At Core Savvy Baseball we breakdown every facet of baseball mechanics, no matter how small, or minuscule they may appear. We believe in the truth that there are no SMALL aspects of mechanics. Each point we emphasize seamlessly ties into the next, creating a connection in the body that can either be mastered or ruined due to this domino effect. In this article I will focus on a generally untaught part of a pitchers delivery, the lead leg.
From the leg lift and into the stride, the lead leg, by name, leads the way. The importance of the lead or stride leg transcends into many important parts of pitching: balance, posture, and velocity. We will first examine the proper movement patterns of the lead leg and then show how it can be used as a tool for velocity.
There are two general ways that a pitcher can use his lead leg once he starts heading to the plate. One of the common positions is the straight leg. This style is a more advanced and can lead to mechanical flaws but none the less is very effective. The straight leg position will help the pitcher keep the hips closed off but will also leave pitchers will lesser body awareness more vulnerable to swing open with his hips.
The other approach is the bent leg position. This version is much more basic because it is more natural for many pitchers. The lead leg will always come to a bend at foot-strike which makes it feel more comfortable to pitchers to never fully straighten the lead leg.
The purpose of our front leg during this phase is to keep the hips closed for as long as possible. The longer a pitcher can do this, the greater hip-to-shoulder separation he creates. A prematurely opening front leg will leave the pitcher with little power in his lower half. It is important to do whatever feels most comfortable, as neither position gives the pitcher a significant mechanical advantage. The most important part about implementing new mechanics is making sure your feel and rhythm is the same.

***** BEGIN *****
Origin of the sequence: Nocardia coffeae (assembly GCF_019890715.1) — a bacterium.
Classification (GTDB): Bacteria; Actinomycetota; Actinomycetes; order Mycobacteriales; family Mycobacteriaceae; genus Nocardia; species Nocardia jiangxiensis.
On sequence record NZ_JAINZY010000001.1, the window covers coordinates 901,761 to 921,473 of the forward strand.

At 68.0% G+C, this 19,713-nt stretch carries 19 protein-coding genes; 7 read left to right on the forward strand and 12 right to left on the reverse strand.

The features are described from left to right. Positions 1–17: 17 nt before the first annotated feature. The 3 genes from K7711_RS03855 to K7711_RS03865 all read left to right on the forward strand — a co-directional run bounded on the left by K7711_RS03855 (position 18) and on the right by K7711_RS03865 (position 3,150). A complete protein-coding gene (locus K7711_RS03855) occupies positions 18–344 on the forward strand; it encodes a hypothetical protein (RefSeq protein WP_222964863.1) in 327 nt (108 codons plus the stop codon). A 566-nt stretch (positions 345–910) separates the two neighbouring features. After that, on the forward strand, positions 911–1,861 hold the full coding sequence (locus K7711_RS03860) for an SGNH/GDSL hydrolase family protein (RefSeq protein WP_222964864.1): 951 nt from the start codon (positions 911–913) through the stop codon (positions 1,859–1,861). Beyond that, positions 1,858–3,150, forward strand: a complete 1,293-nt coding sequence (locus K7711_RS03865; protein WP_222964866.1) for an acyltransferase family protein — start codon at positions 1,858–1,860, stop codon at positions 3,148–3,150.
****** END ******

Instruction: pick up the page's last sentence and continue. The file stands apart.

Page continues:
The last opportunity that a pitcher has for increasing velocity comes from his front leg as it lands. The front leg has 3 options once it hits the dirt: 1) Bend 2) Stabilize 3) Extend. The least powerful position being the first and getting more and more powerful form the second to third option. The purpose of the front leg now is to stop all lower half momentum and convert it into arm speed.
When the front leg continues to bend at foot strike, it fails to allow the hips to rotate at their full potential. This is commonly described as LEAKING POWER. This flaw is the most common of the 3 among amateur players.
The second option is to stabilize. This is the second most common use of the front leg as most players don't put much thought into it. There is nothing technically wrong with this position but there is definitely potential to increase velocity and deception.
The full potential that a pitcher can get from his front leg is by extending it just before release. This action feels very unnatural at first. The way it benefits a pitcher's velocity is by using energy from the ground and directing it into the pitchers kinetic chain. The energy created from the ground travels through the legs and is eventually directed into the ball at release.
An analogy I like to use when referring to the lower half is a car crash. The back leg DRIVES all the momentum into the lead leg, while the lead leg is trying to HIT THE BRAKES as the two energy sources come to a head. A pitcher with great leg drive, but no brakes, wastes a ton of energy and sees little from it.
A great drill to work on this concept is to throw off the back of the mound. By doing this, there is much more weight being put on the lead leg. To perfect your form, try to extend the leg as you get closer to release point. Once this begins to feel natural you've accomplished the purpose of the drill. The stiff front leg should give you a greater feeling of stability and power.